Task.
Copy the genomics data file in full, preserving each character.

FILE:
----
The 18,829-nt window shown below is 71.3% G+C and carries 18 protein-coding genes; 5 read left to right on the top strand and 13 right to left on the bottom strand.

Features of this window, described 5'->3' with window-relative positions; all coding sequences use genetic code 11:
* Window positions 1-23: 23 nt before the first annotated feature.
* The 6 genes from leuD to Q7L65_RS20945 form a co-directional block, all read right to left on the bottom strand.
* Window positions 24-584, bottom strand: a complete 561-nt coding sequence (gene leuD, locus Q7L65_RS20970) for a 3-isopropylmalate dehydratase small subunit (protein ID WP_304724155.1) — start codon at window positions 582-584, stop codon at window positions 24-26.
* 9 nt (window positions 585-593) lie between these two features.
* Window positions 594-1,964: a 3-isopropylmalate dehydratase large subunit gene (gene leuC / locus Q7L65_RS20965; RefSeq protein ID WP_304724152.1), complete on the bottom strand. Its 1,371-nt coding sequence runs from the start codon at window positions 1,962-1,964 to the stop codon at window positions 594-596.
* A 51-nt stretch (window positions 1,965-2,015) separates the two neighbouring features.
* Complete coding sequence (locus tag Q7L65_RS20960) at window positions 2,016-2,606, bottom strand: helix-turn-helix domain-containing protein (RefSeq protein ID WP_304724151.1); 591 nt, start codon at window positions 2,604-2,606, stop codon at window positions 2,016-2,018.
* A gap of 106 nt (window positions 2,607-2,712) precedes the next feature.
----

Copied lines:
The 18,829-nt window shown below is 71.3% G+C and carries 18 protein-coding genes; 5 read left to right on the top strand and 13 right to left on the bottom strand.

Features of this window, described 5'->3' with window-relative positions; all coding sequences use genetic code 11:
* Window positions 1-23: 23 nt before the first annotated feature.
* The 6 genes from leuD to Q7L65_RS20945 form a co-directional block, all read right to left on the bottom strand.
* Window positions 24-584, bottom strand: a complete 561-nt coding sequence (gene leuD, locus Q7L65_RS20970) for a 3-isopropylmalate dehydratase small subunit (protein ID WP_304724155.1) — start codon at window positions 582-584, stop codon at window positions 24-26.
* 9 nt (window positions 585-593) lie between these two features.
* Window positions 594-1,964: a 3-isopropylmalate dehydratase large subunit gene (gene leuC / locus Q7L65_RS20965; RefSeq protein ID WP_304724152.1), complete on the bottom strand. Its 1,371-nt coding sequence runs from the start codon at window positions 1,962-1,964 to the stop codon at window positions 594-596.
* A 51-nt stretch (window positions 1,965-2,015) separates the two neighbouring features.
* Complete coding sequence (locus tag Q7L65_RS20960) at window positions 2,016-2,606, bottom strand: helix-turn-helix domain-containing protein (RefSeq protein ID WP_304724151.1); 591 nt, start codon at window positions 2,604-2,606, stop codon at window positions 2,016-2,018.
* A gap of 106 nt (window positions 2,607-2,712) precedes the next feature.